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Should you be on Twitter?

by Heald

To tweet or not to tweet: that is the question. If you’d asked me a few weeks ago I would have answered a resounding “YES”! The Internet was alive with news of the Ashton Kutcher-vs-CNN “tweet war”. They were racing to see who would be the first to reach 1 million followers, and when Kutcher finally won he branded it a transforming moment in media, placing the control of content firmly in the hands of the consumer. He even brought the mighty Oprah to Twitter, and helped her send her first tweet on her top-ranked daytime show. The people running Twitter must have seen glittering dollar signs flashing in front of their eyes.

But the excitement has died down somewhat since then. As with so many social networking sites and applications (see Leonel’s article in this issue), no one has quite figured out how to make money from using Twitter. And it seems that many users have realized that Twitter offers just one more way to become overwhelmed with often useless information. I’ve now turned off most of my SMS Twitter alerts, and I’m “unfollowing” the Tweets of the major news outlets, whose content I can get elsewhere.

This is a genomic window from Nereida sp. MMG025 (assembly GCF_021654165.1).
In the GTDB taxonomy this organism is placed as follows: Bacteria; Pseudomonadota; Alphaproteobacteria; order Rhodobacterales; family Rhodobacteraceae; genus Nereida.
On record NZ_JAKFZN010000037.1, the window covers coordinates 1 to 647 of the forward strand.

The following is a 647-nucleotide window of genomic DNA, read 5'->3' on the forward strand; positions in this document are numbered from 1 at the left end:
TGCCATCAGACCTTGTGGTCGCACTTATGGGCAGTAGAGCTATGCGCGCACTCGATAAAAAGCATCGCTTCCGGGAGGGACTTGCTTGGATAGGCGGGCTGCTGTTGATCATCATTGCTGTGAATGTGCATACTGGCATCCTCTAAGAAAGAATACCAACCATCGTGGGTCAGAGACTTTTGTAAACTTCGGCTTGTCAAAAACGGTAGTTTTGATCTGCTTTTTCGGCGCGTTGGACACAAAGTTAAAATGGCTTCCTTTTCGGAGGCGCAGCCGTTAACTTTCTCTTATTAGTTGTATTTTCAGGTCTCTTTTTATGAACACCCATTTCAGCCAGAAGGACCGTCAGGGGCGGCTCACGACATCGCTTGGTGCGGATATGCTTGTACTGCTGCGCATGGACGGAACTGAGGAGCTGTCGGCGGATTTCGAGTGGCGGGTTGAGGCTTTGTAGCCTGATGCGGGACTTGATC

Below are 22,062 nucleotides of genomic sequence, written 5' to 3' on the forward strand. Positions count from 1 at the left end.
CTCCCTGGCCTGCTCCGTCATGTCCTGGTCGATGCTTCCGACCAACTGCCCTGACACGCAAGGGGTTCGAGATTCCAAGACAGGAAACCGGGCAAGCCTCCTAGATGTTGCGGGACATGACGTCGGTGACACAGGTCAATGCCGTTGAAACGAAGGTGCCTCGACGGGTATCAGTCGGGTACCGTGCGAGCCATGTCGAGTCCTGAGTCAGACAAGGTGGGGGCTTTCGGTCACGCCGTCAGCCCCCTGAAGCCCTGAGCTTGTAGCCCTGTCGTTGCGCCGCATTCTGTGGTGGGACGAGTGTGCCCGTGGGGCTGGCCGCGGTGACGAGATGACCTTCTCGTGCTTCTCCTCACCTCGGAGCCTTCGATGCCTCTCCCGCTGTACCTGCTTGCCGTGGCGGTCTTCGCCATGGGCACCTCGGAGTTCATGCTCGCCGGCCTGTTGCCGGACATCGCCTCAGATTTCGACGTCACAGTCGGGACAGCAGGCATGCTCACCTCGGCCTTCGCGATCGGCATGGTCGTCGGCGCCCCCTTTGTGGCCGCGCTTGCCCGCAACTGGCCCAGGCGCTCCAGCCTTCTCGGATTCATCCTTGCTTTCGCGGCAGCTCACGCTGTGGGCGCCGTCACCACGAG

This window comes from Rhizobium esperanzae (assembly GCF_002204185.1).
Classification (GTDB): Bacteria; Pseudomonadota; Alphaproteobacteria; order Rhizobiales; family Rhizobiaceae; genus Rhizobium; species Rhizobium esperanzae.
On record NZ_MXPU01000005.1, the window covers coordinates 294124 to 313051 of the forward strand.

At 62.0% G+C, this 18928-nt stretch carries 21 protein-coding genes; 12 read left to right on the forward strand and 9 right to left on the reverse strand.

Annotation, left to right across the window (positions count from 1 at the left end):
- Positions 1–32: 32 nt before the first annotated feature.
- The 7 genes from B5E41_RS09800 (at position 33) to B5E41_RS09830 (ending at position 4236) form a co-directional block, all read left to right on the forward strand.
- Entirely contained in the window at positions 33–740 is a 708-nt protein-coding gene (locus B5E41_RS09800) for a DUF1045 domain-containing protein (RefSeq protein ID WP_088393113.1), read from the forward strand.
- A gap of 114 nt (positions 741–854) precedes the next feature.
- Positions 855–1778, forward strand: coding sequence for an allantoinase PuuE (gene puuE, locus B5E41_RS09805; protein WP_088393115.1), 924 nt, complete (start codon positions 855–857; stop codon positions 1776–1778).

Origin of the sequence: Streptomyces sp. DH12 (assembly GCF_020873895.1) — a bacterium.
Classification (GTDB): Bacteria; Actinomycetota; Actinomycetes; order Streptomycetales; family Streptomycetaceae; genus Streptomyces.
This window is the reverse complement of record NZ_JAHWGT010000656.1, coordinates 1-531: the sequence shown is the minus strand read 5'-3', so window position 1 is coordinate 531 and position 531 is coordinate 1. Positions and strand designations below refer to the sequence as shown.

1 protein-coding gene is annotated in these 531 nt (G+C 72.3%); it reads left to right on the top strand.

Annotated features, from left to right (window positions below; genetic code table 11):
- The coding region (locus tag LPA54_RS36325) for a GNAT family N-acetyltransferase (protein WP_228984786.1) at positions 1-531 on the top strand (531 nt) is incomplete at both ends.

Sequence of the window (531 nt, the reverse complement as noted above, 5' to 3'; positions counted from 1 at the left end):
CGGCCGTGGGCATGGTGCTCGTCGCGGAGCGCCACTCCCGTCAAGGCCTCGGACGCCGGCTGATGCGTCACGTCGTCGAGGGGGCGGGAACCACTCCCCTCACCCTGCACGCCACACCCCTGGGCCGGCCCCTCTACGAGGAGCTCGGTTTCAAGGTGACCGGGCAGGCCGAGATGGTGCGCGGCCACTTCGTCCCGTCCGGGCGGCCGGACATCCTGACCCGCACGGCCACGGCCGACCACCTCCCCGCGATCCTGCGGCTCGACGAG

There are still many ways Twitter can be a useful tool, however. Many companies use it as a closed network tool for collaboration and time management (Cisco is one example). Others monitor it regularly for signs that their brands are being talked about, and how to gauge what the public is saying. Some, like Dell Computers, have begun using Twitter to offer immediate offers and promotions to their followers. They promote their Twitter feed through their e-newsletter.

So the jury is still out on whether Twitter is an innovative tool to improve marketing and management efficiency, or just another time-suck. At Quaxar, we’re still using Twitter to let you know about the cool products we find, the trends we’re watching, and the topics we think everyone should be talking about. Are you using Twitter? Have you sworn off it? Let us know what you think!